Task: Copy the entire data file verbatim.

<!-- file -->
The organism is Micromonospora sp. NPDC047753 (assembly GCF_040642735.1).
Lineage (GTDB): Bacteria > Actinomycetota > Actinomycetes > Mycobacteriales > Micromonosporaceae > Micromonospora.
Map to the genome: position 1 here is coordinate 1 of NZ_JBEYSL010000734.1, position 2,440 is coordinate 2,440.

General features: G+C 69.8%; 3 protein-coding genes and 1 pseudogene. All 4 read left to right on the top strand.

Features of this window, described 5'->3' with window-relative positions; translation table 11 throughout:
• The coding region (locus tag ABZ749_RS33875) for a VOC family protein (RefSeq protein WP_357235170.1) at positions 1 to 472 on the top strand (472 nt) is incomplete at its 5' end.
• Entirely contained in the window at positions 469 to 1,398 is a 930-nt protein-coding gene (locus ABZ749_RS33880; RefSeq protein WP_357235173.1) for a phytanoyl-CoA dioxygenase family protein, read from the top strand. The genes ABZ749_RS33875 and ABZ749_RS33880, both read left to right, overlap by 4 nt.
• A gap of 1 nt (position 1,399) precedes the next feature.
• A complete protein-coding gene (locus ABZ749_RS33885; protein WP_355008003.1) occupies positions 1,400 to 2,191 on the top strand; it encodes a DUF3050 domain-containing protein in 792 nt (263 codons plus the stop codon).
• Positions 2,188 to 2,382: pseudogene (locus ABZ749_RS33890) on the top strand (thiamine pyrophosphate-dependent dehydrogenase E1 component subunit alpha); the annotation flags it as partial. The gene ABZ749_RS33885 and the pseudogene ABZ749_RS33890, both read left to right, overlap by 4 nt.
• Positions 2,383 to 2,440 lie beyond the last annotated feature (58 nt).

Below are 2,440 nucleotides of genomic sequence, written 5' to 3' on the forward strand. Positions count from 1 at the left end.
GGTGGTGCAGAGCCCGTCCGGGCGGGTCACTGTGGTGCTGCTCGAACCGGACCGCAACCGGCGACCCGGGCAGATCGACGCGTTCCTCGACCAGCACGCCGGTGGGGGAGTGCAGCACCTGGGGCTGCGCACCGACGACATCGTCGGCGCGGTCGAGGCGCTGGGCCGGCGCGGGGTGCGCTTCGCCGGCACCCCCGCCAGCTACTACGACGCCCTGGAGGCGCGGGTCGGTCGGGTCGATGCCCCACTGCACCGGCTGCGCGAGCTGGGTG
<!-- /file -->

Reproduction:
The organism is Micromonospora sp. NPDC047753 (assembly GCF_040642735.1).
Lineage (GTDB): Bacteria > Actinomycetota > Actinomycetes > Mycobacteriales > Micromonosporaceae > Micromonospora.
Map to the genome: position 1 here is coordinate 1 of NZ_JBEYSL010000734.1, position 2,440 is coordinate 2,440.

General features: G+C 69.8%; 3 protein-coding genes and 1 pseudogene. All 4 read left to right on the top strand.

Features of this window, described 5'->3' with window-relative positions; translation table 11 throughout:
• The coding region (locus tag ABZ749_RS33875) for a VOC family protein (RefSeq protein WP_357235170.1) at positions 1 to 472 on the top strand (472 nt) is incomplete at its 5' end.
• Entirely contained in the window at positions 469 to 1,398 is a 930-nt protein-coding gene (locus ABZ749_RS33880; RefSeq protein WP_357235173.1) for a phytanoyl-CoA dioxygenase family protein, read from the top strand. The genes ABZ749_RS33875 and ABZ749_RS33880, both read left to right, overlap by 4 nt.
• A gap of 1 nt (position 1,399) precedes the next feature.
• A complete protein-coding gene (locus ABZ749_RS33885; protein WP_355008003.1) occupies positions 1,400 to 2,191 on the top strand; it encodes a DUF3050 domain-containing protein in 792 nt (263 codons plus the stop codon).
• Positions 2,188 to 2,382: pseudogene (locus ABZ749_RS33890) on the top strand (thiamine pyrophosphate-dependent dehydrogenase E1 component subunit alpha); the annotation flags it as partial. The gene ABZ749_RS33885 and the pseudogene ABZ749_RS33890, both read left to right, overlap by 4 nt.
• Positions 2,383 to 2,440 lie beyond the last annotated feature (58 nt).

Below are 2,440 nucleotides of genomic sequence, written 5' to 3' on the forward strand. Positions count from 1 at the left end.
GGTGGTGCAGAGCCCGTCCGGGCGGGTCACTGTGGTGCTGCTCGAACCGGACCGCAACCGGCGACCCGGGCAGATCGACGCGTTCCTCGACCAGCACGCCGGTGGGGGAGTGCAGCACCTGGGGCTGCGCACCGACGACATCGTCGGCGCGGTCGAGGCGCTGGGCCGGCGCGGGGTGCGCTTCGCCGGCACCCCCGCCAGCTACTACGACGCCCTGGAGGCGCGGGTCGGTCGGGTCGATGCCCCACTGCACCGGCTGCGCGAGCTGGGTG